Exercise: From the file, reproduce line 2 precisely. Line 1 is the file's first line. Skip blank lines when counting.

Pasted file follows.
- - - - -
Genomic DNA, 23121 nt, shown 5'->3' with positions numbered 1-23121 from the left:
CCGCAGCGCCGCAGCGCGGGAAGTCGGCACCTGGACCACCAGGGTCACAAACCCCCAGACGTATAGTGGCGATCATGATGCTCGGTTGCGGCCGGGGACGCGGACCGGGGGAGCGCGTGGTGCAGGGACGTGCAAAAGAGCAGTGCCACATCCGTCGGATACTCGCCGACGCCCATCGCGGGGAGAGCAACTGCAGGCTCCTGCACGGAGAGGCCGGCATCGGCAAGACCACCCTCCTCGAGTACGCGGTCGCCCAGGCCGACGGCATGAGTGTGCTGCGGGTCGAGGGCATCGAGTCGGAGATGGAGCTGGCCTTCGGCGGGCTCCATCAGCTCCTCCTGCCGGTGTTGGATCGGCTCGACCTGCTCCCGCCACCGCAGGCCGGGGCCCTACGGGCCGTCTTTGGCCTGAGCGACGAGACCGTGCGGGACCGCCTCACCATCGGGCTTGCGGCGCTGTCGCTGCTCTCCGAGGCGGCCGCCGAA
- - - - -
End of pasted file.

CCGCAGCGCCGCAGCGCGGGAAGTCGGCACCTGGACCACCAGGGTCACAAACCCCCAGACGTATAGTGGCGATCATGATGCTCGGTTGCGGCCGGGGACGCGGACCGGGGGAGCGCGTGGTGCAGGGACGTGCAAAAGAGCAGTGCCACATCCGTCGGATACTCGCCGACGCCCATCGCGGGGAGAGCAACTGCAGGCTCCTGCACGGAGAGGCCGGCATCGGCAAGACCACCCTCCTCGAGTACGCGGTCGCCCAGGCCGACGGCATGAGTGTGCTGCGGGTCGAGGGCATCGAGTCGGAGATGGAGCTGGCCTTCGGCGGGCTCCATCAGCTCCTCCTGCCGGTGTTGGATCGGCTCGACCTGCTCCCGCCACCGCAGGCCGGGGCCCTACGGGCCGTCTTTGGCCTGAGCGACGAGACCGTGCGGGACCGCCTCACCATCGGGCTTGCGGCGCTGTCGCTGCTCTCCGAGGCGGCCGCCGAA